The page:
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From Senegal’s Poorest Town to Creating Italy’s First Migrant VC Fund: Meet Mamadou Lamine

From Senegal’s Poorest Town to Creating Italy’s First Migrant VC Fund: Meet Mamadou Lamine
May 30, 2019 Valentina Primo

Having arrived to Italy at 14, Mamadou Lamine took on a big dream: He set off to build Italy’s first migrant VC fund, and raised €90.000 in just 5 months. Meet the entrepreneur behind Mama Venture.

By Valentina Primo

We’re sitting on a bench in a surreal setting; facing us, the Mediterranean Sea rises, dotted by a lineup of blue sailboats anchored to a colourful graffiti-filled wall. We’re at Ventotenne, an island whose history is intimately intertwined with the crafting of the European dream; an island that once was a meeting point for European leaders, and today hosts a festival as ambitious and as noble: the Festival of European and Mediterranean Solidarity.

Organized by Somali entrepreneur Abdullahi Ahmed, the festival gathered migrant youth, non-profit organizations, journalists, writers and artists are exchanging thoughts and ideas to contribute to a new society. One of them is Mamadou Lamine, the young pioneer setting off to invest in migrant talent though his startup Mama Venture, Italy’s first VC for migrant entrepreneurs.

“I was hungry to create; I was determined to do something for my community, to change the way things were.”

Born in one of the poorest areas in Senegal, Yeumbeul, Mamadou moved to Italy when he was 14 years old, joining his parents who had earlier migrated to Reggio Emilia. “I’d never wanted to come to Italy,” he says, as we start the interview. “We were very poor, but that was my world,” he asserts. “It was not until I had left that I understood how different the world was. I was lucky to move to a small town, Faenza, and there were not many migrants back them. I started studying right away.”

What was the first encounter with Italy like?

I wasn’t happy to come. But my parents were here and they wanted me to move with them. As soon as I arrived, I was faced with a lot of surprises. In my country, not everyone is lucky enough to go to school. But those who do, do it seriously. Nobody misses their homework; that’s not a thing. Here, instead, I was shocked seeing my classmates talk while the teacher was explaining, or throwing paper planes at each other. I would ask myself: ‘Where are we? How is it possible that these people, who take studying for granted, have more possibilities than us, who study really hard?’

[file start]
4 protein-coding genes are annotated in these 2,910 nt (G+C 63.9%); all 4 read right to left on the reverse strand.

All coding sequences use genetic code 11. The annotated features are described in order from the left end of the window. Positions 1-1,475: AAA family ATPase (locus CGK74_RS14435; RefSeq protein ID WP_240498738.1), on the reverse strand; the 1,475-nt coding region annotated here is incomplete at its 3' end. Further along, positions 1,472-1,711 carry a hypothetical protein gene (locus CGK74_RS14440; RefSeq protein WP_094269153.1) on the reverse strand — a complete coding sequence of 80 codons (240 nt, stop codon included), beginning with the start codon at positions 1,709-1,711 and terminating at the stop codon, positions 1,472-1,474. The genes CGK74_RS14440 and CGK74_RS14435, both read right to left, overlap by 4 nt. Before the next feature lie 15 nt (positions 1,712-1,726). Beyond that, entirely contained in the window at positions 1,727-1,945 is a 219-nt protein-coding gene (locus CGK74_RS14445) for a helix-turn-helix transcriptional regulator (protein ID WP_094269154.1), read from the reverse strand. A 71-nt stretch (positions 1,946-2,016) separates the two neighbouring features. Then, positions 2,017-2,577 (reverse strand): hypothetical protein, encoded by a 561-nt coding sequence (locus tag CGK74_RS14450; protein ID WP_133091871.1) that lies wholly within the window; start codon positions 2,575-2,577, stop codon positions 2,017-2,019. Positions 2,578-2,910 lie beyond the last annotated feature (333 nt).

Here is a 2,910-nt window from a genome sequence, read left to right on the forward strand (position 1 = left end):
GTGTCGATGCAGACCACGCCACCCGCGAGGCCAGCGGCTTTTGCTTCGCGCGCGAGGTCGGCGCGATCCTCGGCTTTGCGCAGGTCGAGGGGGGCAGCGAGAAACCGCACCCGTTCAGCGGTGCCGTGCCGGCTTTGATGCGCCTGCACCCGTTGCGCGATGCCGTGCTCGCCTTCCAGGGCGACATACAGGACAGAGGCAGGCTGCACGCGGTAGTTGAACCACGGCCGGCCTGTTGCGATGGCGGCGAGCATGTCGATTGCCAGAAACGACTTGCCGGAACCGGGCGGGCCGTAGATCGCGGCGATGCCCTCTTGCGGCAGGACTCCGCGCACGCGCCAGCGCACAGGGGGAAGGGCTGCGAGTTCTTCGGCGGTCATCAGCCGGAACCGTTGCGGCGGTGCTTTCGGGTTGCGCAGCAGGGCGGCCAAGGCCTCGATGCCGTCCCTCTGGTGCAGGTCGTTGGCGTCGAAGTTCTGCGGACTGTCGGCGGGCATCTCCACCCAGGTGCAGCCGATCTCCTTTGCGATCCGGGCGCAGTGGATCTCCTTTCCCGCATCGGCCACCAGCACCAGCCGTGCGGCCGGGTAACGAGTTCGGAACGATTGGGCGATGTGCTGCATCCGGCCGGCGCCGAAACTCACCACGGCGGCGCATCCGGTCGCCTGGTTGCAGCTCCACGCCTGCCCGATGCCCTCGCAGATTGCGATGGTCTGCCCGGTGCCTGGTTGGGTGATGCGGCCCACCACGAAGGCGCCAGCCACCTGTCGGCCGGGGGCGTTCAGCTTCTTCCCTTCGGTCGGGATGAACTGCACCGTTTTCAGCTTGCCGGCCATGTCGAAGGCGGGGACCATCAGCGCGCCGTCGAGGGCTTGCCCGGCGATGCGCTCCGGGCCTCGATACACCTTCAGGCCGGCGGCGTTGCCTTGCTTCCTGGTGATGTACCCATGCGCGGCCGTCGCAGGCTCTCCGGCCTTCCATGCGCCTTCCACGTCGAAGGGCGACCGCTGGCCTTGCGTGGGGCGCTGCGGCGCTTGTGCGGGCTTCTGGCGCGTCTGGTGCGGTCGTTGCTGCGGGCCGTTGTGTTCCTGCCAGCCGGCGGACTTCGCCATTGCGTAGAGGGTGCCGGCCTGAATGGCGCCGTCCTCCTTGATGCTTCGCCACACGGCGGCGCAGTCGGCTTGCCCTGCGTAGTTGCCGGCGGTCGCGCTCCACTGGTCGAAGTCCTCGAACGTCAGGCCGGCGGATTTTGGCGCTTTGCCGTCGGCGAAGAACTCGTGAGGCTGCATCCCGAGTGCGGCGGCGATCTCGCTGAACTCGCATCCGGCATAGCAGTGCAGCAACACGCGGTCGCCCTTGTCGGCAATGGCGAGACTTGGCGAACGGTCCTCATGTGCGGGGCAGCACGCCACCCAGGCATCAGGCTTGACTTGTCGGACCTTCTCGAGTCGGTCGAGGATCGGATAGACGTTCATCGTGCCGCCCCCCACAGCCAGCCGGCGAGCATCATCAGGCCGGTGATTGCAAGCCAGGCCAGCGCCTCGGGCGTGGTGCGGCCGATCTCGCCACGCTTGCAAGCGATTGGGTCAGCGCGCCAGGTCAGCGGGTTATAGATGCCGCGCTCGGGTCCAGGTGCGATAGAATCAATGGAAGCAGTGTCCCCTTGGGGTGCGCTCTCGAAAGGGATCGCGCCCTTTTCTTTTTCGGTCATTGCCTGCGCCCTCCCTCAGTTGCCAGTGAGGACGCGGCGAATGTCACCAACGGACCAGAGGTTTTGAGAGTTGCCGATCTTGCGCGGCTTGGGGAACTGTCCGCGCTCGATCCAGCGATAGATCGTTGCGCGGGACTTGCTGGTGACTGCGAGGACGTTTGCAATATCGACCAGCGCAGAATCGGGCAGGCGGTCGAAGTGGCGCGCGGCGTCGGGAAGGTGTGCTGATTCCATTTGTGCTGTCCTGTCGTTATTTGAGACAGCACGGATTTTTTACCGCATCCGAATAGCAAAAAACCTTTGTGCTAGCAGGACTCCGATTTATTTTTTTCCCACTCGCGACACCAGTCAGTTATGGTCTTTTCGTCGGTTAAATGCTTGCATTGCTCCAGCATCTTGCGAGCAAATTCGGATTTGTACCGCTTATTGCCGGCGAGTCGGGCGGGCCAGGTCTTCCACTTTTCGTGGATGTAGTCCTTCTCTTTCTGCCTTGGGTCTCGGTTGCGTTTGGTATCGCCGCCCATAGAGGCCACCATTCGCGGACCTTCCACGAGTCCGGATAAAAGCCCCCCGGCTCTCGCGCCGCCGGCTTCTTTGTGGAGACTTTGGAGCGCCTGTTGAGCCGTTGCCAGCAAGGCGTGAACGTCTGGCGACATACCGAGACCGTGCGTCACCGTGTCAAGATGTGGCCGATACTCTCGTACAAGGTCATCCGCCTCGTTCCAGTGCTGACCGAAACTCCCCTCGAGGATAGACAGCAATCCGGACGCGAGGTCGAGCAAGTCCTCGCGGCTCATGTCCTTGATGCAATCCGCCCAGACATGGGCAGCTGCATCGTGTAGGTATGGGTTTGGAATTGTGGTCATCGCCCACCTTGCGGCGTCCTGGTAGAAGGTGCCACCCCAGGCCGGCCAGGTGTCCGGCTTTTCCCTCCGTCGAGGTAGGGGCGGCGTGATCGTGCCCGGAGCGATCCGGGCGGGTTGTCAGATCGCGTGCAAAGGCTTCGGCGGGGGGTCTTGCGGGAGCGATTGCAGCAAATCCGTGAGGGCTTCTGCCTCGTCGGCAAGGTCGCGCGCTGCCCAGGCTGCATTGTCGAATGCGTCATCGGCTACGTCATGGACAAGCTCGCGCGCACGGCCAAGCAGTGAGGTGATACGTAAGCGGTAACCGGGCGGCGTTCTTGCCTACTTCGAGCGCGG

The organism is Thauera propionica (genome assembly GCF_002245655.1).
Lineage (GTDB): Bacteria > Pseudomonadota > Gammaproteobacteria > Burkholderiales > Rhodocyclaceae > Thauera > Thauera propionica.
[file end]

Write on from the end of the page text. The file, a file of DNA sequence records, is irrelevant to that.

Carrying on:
I wasn’t happy for a while. But slowly, I began making friends even amongst the teachers. I then moved on to university, where I studied business administration. I was hungry to create; I was determined to do something for my community, to change the way things were. I’ve always thought that knowledge can take you very far, so I worked and studied really hard.

In the first year of university, I created the Senegalese Association to help people with paperwork in order to get jobs. It was 2011, and the experience with associationism taught me a great deal. But, coming from business and having studied micro-finance, I wanted to work in microcredit. And it was not an open world for migrants; not because of discrimination or racism. They just look at the business, and they don’t invest in what they don’t know. So I wanted to attempt to make them understand the migrants’ projects.

“When a migrant leaves home, he’s guided by the belief that change is possible. There’s already the desire to create a new venture.”

I got in touch with other colleagues from university, and they would all share the same story; when a migrant leaves home, he’s guided by the belief that change is possible. There’s already the desire to create a new venture. From the moment you leave your home, from the moment you face all these difficulties, that’s already a venture. And there is an investment behind it, because your family has selected you, invested their assets to give you this opportunity.

So how did Mama Ventures take shape?

We set off with this first idea of offering microcredit. We interviewed 2,500 migrants to validate it, utilising a big network I had created, because I had also created the Association of Senegalese diaspora in 2014.